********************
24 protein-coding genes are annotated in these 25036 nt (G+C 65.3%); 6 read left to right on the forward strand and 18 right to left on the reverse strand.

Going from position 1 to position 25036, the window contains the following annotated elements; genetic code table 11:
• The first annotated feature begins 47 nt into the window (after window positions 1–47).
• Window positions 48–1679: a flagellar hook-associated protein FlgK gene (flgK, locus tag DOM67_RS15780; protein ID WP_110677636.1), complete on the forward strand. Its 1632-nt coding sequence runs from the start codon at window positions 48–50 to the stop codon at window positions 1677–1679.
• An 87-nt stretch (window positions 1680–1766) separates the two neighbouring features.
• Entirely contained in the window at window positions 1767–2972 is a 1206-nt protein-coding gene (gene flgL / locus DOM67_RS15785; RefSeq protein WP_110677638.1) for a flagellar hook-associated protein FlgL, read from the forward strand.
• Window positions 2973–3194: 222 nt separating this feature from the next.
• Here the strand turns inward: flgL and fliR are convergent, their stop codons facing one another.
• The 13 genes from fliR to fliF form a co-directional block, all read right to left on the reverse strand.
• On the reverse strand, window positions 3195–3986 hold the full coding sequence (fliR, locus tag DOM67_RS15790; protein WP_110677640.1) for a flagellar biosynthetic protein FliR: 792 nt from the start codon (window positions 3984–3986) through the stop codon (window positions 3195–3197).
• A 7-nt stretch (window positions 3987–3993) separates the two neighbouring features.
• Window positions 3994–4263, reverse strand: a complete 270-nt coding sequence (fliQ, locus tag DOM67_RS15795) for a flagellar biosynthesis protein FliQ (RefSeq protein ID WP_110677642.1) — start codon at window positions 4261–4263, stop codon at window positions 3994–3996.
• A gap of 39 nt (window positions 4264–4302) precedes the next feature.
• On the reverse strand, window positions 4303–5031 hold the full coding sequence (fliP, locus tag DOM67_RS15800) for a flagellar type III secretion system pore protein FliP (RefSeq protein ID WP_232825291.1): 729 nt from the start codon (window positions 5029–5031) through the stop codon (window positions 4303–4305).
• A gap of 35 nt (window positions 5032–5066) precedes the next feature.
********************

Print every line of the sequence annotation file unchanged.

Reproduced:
24 protein-coding genes are annotated in these 25036 nt (G+C 65.3%); 6 read left to right on the forward strand and 18 right to left on the reverse strand.

Going from position 1 to position 25036, the window contains the following annotated elements; genetic code table 11:
• The first annotated feature begins 47 nt into the window (after window positions 1–47).
• Window positions 48–1679: a flagellar hook-associated protein FlgK gene (flgK, locus tag DOM67_RS15780; protein ID WP_110677636.1), complete on the forward strand. Its 1632-nt coding sequence runs from the start codon at window positions 48–50 to the stop codon at window positions 1677–1679.
• An 87-nt stretch (window positions 1680–1766) separates the two neighbouring features.
• Entirely contained in the window at window positions 1767–2972 is a 1206-nt protein-coding gene (gene flgL / locus DOM67_RS15785; RefSeq protein WP_110677638.1) for a flagellar hook-associated protein FlgL, read from the forward strand.
• Window positions 2973–3194: 222 nt separating this feature from the next.
• Here the strand turns inward: flgL and fliR are convergent, their stop codons facing one another.
• The 13 genes from fliR to fliF form a co-directional block, all read right to left on the reverse strand.
• On the reverse strand, window positions 3195–3986 hold the full coding sequence (fliR, locus tag DOM67_RS15790; protein WP_110677640.1) for a flagellar biosynthetic protein FliR: 792 nt from the start codon (window positions 3984–3986) through the stop codon (window positions 3195–3197).
• A 7-nt stretch (window positions 3987–3993) separates the two neighbouring features.
• Window positions 3994–4263, reverse strand: a complete 270-nt coding sequence (fliQ, locus tag DOM67_RS15795) for a flagellar biosynthesis protein FliQ (RefSeq protein ID WP_110677642.1) — start codon at window positions 4261–4263, stop codon at window positions 3994–3996.
• A gap of 39 nt (window positions 4264–4302) precedes the next feature.
• On the reverse strand, window positions 4303–5031 hold the full coding sequence (fliP, locus tag DOM67_RS15800) for a flagellar type III secretion system pore protein FliP (RefSeq protein ID WP_232825291.1): 729 nt from the start codon (window positions 5029–5031) through the stop codon (window positions 4303–4305).
• A gap of 35 nt (window positions 5032–5066) precedes the next feature.